Monday, May 21, 2012

Robin Gibb and the Hither Green Disaster

Many of the obituaries for Bee Gees singer Robin Gibb, who died at the weekend, mention that he escaped death  in the Hither Green rail crash. On 5 November 1967 a  Sunday evening express train from Hastings to London derailed shortly before the train crossed the St Mildred's Road railway bridge, between Hither Green and Grove Park railway stations. Most of the carriages overturned, two of them having their sides torn off. 49 people died.

Robin Gibb was on the train, along with his fiancee Molly Hullis. They were returning from visiting her parents in Hastings. Gibb recalled 'the carriage rolled over and big stretches of railway line came crashing in straight past my face'.  At the time he was only 17, but the Bee Gees had already had their first big international hit earlier that year - New York Mining Disaster 1941. He reflected: 'If our hits were not making so much money, I would not have been able to buy first-class tickets. Most of the people who died were in the second class compartments, which had no corridor to protect them'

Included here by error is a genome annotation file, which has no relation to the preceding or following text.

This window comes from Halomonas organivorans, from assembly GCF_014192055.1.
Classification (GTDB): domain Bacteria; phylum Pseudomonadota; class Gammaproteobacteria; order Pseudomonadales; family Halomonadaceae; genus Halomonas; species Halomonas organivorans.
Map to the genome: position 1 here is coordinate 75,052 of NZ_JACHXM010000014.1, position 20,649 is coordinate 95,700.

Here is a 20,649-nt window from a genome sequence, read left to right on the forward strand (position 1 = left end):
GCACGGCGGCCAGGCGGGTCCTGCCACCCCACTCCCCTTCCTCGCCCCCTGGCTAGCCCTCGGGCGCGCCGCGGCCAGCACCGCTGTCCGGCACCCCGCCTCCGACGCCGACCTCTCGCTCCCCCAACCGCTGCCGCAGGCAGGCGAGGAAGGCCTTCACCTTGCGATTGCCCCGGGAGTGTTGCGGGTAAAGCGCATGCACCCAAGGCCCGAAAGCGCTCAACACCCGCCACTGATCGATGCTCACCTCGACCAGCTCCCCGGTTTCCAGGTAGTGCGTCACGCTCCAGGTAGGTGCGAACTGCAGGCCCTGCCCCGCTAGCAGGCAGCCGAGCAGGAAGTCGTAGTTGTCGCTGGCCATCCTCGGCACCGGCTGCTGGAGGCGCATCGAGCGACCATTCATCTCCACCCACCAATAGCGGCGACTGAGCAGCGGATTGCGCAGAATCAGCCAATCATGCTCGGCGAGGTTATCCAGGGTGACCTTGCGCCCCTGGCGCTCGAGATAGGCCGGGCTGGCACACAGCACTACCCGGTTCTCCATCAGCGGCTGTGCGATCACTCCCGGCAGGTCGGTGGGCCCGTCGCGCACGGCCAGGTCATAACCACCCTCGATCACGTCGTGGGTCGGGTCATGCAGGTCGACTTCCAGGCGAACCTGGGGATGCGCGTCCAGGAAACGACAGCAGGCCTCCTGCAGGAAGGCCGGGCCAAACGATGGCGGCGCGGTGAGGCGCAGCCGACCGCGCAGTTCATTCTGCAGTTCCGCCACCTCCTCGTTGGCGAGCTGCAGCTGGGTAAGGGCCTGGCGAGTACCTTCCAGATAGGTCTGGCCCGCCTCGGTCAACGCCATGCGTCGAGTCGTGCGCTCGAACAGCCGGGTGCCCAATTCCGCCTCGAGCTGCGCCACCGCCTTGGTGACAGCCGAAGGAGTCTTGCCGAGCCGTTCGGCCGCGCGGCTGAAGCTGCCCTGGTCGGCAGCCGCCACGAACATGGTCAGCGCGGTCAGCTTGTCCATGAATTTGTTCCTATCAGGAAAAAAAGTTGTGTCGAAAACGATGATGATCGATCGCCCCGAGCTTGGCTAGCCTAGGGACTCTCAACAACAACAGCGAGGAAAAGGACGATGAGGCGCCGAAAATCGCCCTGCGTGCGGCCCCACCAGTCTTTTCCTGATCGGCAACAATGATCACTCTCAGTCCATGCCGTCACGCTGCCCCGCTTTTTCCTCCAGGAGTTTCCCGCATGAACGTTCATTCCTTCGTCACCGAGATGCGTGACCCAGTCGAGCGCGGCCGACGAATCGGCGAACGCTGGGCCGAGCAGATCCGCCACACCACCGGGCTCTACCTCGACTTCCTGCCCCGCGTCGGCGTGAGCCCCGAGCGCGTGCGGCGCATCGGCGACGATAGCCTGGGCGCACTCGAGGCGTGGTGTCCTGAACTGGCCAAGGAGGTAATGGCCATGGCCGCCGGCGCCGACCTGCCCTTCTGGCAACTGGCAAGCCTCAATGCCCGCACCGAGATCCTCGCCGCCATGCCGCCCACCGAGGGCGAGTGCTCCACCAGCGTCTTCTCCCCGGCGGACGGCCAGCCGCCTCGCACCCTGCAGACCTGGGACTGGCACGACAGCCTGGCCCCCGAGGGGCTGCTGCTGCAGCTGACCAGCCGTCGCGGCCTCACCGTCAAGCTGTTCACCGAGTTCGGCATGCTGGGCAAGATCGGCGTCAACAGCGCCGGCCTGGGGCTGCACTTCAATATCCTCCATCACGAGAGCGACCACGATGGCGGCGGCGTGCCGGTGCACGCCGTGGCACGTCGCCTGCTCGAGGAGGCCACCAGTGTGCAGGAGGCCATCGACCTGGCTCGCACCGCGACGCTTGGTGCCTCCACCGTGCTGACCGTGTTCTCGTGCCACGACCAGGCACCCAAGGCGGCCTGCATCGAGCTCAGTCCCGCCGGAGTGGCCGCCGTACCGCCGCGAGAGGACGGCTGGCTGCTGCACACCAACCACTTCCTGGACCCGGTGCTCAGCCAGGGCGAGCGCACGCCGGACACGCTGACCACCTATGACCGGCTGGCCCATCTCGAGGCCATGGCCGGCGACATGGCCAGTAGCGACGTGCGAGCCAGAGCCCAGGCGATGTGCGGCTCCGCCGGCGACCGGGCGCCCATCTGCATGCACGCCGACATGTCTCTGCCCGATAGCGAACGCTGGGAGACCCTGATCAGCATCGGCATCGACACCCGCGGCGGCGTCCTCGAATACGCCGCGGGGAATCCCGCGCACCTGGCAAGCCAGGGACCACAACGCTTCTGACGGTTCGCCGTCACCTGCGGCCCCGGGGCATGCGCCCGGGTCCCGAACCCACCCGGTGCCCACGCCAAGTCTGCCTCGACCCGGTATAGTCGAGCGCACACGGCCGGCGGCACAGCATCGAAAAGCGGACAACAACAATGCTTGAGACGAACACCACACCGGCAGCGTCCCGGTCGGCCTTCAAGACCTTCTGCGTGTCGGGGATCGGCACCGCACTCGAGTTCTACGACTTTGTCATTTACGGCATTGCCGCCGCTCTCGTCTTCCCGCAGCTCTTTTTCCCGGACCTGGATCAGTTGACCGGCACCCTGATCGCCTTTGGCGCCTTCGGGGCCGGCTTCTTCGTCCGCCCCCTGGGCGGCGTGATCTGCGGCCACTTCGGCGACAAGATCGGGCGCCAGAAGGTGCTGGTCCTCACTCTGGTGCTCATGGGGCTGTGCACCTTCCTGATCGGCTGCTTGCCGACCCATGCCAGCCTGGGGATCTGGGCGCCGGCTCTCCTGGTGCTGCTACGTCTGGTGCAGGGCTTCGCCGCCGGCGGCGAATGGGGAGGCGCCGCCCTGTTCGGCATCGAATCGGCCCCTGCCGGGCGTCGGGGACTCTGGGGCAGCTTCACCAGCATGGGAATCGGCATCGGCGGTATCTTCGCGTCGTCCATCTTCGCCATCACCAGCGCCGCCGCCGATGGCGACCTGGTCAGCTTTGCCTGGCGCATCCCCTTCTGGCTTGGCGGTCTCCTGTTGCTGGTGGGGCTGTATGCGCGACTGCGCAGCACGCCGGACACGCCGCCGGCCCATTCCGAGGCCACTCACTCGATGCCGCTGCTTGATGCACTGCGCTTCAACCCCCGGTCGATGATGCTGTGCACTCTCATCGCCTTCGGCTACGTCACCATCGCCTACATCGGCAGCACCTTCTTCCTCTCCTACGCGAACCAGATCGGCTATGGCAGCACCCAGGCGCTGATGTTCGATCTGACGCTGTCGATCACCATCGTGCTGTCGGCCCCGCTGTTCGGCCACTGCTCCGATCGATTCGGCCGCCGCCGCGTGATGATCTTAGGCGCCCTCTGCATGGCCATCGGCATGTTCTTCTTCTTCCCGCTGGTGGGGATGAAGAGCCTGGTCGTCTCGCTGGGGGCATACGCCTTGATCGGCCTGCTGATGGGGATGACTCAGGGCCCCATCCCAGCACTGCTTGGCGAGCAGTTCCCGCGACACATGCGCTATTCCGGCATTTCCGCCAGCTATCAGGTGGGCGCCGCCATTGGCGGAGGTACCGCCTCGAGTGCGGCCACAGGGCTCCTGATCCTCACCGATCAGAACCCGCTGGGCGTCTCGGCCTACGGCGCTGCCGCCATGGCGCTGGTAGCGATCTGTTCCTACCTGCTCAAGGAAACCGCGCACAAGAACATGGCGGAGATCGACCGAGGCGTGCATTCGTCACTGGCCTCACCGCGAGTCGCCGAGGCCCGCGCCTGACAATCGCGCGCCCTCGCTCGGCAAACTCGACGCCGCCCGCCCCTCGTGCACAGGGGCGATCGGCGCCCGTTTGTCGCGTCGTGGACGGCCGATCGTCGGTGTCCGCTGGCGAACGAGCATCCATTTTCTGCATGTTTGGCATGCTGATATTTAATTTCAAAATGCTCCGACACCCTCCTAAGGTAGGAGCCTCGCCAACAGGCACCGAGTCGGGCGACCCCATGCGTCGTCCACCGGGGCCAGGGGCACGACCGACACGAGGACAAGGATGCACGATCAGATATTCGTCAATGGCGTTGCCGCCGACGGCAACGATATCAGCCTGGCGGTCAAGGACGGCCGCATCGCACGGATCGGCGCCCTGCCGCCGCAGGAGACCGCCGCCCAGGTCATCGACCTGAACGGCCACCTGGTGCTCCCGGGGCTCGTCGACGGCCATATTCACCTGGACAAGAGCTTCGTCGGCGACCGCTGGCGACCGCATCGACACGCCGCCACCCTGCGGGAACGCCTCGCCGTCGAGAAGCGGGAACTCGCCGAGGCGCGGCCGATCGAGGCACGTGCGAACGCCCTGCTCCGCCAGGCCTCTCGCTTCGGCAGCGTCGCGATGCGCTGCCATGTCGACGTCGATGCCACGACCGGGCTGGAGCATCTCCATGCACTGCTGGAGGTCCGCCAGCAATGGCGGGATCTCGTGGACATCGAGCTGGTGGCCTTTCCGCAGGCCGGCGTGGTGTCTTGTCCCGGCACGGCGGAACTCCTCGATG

Recovering immediately after the crash, Gibb wrote the song 'Really and Sincerely':  'It doesn't mention anything about a train crash but it does reflect the mood I was in' (quotes from The Bee Gees: Tales of the Brothers Gibb by Andrew Hughes).

Later in 1967, The Bee Gees played in Lewisham at  a charity show in aid of the Hither Green train disaster fund.

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